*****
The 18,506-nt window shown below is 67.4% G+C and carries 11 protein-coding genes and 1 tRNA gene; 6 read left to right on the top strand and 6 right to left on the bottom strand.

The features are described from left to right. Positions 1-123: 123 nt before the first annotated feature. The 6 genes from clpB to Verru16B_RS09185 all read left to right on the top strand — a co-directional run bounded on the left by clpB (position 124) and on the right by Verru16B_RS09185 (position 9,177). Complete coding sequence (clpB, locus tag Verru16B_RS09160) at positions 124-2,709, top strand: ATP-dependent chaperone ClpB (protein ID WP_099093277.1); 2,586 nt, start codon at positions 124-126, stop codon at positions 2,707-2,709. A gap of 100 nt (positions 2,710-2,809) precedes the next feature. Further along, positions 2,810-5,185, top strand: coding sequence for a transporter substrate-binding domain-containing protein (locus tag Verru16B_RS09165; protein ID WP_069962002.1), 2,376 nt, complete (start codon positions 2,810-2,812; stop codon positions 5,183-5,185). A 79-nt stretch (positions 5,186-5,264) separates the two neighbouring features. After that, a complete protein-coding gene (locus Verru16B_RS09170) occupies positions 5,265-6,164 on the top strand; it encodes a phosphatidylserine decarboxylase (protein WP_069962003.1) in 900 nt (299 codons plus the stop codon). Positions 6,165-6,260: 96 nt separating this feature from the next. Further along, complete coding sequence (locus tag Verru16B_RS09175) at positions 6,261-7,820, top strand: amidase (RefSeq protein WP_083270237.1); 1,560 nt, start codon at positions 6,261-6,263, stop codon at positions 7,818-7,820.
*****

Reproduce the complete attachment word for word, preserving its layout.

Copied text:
The 18,506-nt window shown below is 67.4% G+C and carries 11 protein-coding genes and 1 tRNA gene; 6 read left to right on the top strand and 6 right to left on the bottom strand.

The features are described from left to right. Positions 1-123: 123 nt before the first annotated feature. The 6 genes from clpB to Verru16B_RS09185 all read left to right on the top strand — a co-directional run bounded on the left by clpB (position 124) and on the right by Verru16B_RS09185 (position 9,177). Complete coding sequence (clpB, locus tag Verru16B_RS09160) at positions 124-2,709, top strand: ATP-dependent chaperone ClpB (protein ID WP_099093277.1); 2,586 nt, start codon at positions 124-126, stop codon at positions 2,707-2,709. A gap of 100 nt (positions 2,710-2,809) precedes the next feature. Further along, positions 2,810-5,185, top strand: coding sequence for a transporter substrate-binding domain-containing protein (locus tag Verru16B_RS09165; protein ID WP_069962002.1), 2,376 nt, complete (start codon positions 2,810-2,812; stop codon positions 5,183-5,185). A 79-nt stretch (positions 5,186-5,264) separates the two neighbouring features. After that, a complete protein-coding gene (locus Verru16B_RS09170) occupies positions 5,265-6,164 on the top strand; it encodes a phosphatidylserine decarboxylase (protein WP_069962003.1) in 900 nt (299 codons plus the stop codon). Positions 6,165-6,260: 96 nt separating this feature from the next. Further along, complete coding sequence (locus tag Verru16B_RS09175) at positions 6,261-7,820, top strand: amidase (RefSeq protein WP_083270237.1); 1,560 nt, start codon at positions 6,261-6,263, stop codon at positions 7,818-7,820.